• GLS45,
          If you cannot see my point after my explanation, there’s no point in trying to explain it to you any further. Nuff said.

          Ing,
          I detect that maybe you are trying to make an excuse for the terrible things many of the Japanese soldiers did to innocent civilians. To a point, I agree that some of it may have been caused by pressure from their superior officers, however, many of the acts of violence were caused simply because most of the invading armies were drunk on success and power!

    • Up till the 1930s, Germany was one of the most liberal, tolerant, and philo-semitic countries on the planet. You would find more Jew hatred in America, Canada, or the UK than Germany. But look what happened. People change, and times change. The problem is that, unlike Germany, Japan scrubbed its history, and there are too many people born after WW II who are ignorant of Imperial Japan’s atrocities.

  2. This is horrible! The Japanese people need to register all of their assault weapons and enact stricter gun regulations and ban high-capacity magazines to prevent stuff like this from happening again in the future! It’s for the children! If this guy only had a 2 round magazine she may have lived!

    • Ummmmmm. I’m not sure if you know this but they did.
      Gun ownership is completely restricted except for smooth bores and you have to get a license to show you need them for hunting. Actually you have to have a license to own a Katana in Japan. Its very painful. When I go to a Tai Kai (swordsmanship competition) I have carry my passport and my newly issued sword license where ever I take my sword, because the police can stop you at any time to see your license. Its so bad that the last time I was there, when I tried to leave, because I didn’t have just the right form signed, by the local police chief, stating that my swords were mine and cleared to leave the country, the Customs Dept. tried to keep MY swords.You know to prevent sword trafficking.

  3. Having been married and survived to tell the tale, I’d vote to acquit any man who shot his wife just on general principles.

  4. Yeah gunr, that’s war. There is a reason they are called “The dogs of War”.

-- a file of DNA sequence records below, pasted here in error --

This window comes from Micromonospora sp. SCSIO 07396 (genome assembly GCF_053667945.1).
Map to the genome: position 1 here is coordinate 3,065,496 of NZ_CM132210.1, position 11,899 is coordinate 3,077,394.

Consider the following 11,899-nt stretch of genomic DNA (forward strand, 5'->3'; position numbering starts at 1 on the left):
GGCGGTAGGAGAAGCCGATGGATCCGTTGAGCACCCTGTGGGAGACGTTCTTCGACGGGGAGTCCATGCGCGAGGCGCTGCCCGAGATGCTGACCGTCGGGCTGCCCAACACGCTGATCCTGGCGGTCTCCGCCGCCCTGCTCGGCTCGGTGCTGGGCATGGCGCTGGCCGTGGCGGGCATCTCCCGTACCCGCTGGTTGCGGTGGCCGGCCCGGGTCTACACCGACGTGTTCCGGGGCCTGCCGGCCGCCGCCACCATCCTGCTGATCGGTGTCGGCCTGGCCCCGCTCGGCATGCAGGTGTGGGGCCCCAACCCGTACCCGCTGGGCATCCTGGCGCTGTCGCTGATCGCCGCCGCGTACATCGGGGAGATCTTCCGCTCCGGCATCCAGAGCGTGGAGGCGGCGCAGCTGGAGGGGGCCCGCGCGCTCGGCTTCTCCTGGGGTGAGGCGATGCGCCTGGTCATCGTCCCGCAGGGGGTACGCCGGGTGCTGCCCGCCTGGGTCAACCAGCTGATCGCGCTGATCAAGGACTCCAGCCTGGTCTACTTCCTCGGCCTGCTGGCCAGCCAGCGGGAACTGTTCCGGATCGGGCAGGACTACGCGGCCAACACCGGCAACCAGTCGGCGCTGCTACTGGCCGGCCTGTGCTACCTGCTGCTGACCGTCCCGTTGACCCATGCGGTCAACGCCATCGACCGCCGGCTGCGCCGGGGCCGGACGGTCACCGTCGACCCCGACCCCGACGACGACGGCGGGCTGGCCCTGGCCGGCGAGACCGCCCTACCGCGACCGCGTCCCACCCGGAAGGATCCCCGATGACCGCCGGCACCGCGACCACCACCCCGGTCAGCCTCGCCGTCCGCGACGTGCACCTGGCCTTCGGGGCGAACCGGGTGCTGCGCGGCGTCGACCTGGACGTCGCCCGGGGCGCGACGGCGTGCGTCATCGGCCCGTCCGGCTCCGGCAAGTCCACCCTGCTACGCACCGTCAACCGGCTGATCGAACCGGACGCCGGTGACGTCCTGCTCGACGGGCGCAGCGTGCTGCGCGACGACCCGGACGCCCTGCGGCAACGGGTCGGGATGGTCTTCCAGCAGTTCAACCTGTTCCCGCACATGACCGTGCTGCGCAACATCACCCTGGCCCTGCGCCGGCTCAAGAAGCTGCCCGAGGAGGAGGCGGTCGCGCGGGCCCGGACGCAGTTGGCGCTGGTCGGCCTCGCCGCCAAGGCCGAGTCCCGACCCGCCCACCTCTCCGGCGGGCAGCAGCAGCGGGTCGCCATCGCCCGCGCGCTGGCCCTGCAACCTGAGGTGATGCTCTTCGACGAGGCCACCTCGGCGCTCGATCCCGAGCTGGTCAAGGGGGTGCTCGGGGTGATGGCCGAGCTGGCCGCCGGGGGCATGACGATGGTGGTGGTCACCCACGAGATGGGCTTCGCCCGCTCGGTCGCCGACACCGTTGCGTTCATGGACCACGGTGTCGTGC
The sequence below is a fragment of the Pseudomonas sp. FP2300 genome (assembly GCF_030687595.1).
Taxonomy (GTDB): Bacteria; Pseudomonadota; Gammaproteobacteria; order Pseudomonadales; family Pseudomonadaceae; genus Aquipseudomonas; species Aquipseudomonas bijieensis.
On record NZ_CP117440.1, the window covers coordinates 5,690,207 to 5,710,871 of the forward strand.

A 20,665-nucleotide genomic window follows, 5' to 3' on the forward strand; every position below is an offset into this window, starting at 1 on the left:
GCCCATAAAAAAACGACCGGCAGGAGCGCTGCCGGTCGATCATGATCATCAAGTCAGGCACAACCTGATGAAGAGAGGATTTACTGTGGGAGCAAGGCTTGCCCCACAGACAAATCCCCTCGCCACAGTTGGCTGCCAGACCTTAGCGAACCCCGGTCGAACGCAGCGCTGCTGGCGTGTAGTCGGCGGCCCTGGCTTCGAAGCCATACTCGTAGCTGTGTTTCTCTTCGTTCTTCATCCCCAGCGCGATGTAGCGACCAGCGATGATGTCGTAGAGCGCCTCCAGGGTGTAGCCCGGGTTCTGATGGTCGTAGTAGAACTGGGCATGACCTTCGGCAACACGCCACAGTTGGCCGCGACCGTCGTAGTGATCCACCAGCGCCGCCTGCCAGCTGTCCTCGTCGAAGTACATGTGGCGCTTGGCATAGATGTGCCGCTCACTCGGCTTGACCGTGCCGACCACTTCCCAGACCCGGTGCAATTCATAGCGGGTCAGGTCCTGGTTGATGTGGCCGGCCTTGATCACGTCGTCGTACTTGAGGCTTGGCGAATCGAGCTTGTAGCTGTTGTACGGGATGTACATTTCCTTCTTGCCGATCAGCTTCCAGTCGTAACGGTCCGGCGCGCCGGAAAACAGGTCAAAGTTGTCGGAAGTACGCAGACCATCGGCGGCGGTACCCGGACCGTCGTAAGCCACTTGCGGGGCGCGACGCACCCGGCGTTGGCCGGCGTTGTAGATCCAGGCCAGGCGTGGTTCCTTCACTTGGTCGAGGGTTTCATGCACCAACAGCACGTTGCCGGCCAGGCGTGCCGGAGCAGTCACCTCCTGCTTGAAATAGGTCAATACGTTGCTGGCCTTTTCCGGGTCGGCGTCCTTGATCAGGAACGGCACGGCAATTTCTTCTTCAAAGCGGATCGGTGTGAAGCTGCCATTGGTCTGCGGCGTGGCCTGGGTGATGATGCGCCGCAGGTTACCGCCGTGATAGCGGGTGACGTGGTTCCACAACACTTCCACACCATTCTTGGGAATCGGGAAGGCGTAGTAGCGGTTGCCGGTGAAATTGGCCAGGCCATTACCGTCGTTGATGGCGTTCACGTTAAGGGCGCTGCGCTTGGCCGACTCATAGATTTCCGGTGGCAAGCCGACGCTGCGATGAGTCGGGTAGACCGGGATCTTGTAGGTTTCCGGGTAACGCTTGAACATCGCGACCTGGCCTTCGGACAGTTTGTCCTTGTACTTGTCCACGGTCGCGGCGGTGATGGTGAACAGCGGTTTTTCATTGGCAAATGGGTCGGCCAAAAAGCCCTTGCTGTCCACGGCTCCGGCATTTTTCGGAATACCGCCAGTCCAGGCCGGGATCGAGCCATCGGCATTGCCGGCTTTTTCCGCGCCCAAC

That, combined with a number of attempts in the past by mongol controlled China to invade Japan. (There was a storm called a Kamikaze (Divine Wind) that sank the Chinese fleet that was intent on conquering Japan. Hence; The origin of the name for the Kamikaze pilots.)There was a lot of hatred by the Japanese towards the Chinese. Still is. And vice a versa.

  5. The irony of two notoriously anti-gun cultures clashing by way of a domestic violence shooting. This only proves when there’s a will there’s a way and no amount of gun laws nor control on the planet will ever prevent gun violence, no matter where in the world you are.

  6. In Japan, only the police and criminals have handguns. Apparrently

    While shooting are rare, they do happen and the above is true.

    • Most definitely true. Even getting a shotgun (the only firearm a civilian is allowed to own) is an EXTREMELY difficult and time consuming process reserved for Japanese citizens, and the police can reject a shotgun permit application for ANY reason.

    • There’s no room! you can’t block the maid cafe signs! (either for the one you are in or the ones above and below them)

  7. “The police in Japan aren’t constrained by anything like the U.S. Constitution and have numerous ways to obtain confessions.”

    Never forget how precious the civil rights we have in North America and Western Europe are. We are losing them–all of them–day by day.

    As with illegal drugs, illegal guns arrive in places where they are not allowed by the containerload. China (COSCO and Norinco, which makes superb firearms) are major sources.

    • While it is true that the Japanese police are not bound by as many prisoner rights programs as we are, the main reason Japanese confess so rapidly is that the sooner you confess and the harder you apologize, the lighter your sentence will typically be.

  8. Firstly Japanese people ARE more civilised than Americans. Murder rate 0.3 to 4.8, respectively. This has nothing to do with guns, some countries with lots of guns have low murder rates and vice versa. Secondly, people do fucked up shit in war, that’s how it is, and we’re lucky we had A-bombs at the end of WWII or things might have gone differently. Also, Japan is not ‘segregated’ and they do not have gang, sex industry or gambling problems. This is coming from someone who lives in Tokyo.

    • “Also, Japan is not ‘segregated’ and they do not have gang, sex industry or gambling problems. This is coming from someone who lives in Tokyo.”

      If your trying to be sarcastic, it’s not working.
      Or maybe you just mean that even though Japan is segregated, has gangs, a sex industry, and gambling, It does not usually spill over to effect those who are not involved, so its not a problem.
      Japan is definitely segregated, the mafia is alive and well (but they keep a low profile so the police don’t bother them), the sex industry is typically a ‘no foreigners allowed’ area, and you can’t walk two blocks without passing one or more pachinko parlors.

  9. In general China has tighter gun laws than Japan. Only military and select police in (Red) China can possess firearms, except in Hong Kong, which was allowed to keep the UK’s gun laws from when they were a British territory. In Japan you can own shotguns for hunting and sport shooting and keep them at home (locked up at all times, with ammo locked in a separate safe of course), but handguns that you “own” have to be kept at a police station and can only be taken out when you are going to a target range (there are like 50 active pistol permits in Japan, iirc), and no new rifle permits have been issued since the 1960s or 70s iirc. All blades 5.9″ or more (excluding kitchenware) have to be registered with the police as well, and you cannot use weapons for home- or self-defense. Taiwan and South Korea have similar laws to Japan afaik, but at least in South Korea there are easily-accessible ranges where you can rent guns that are chained to the stall.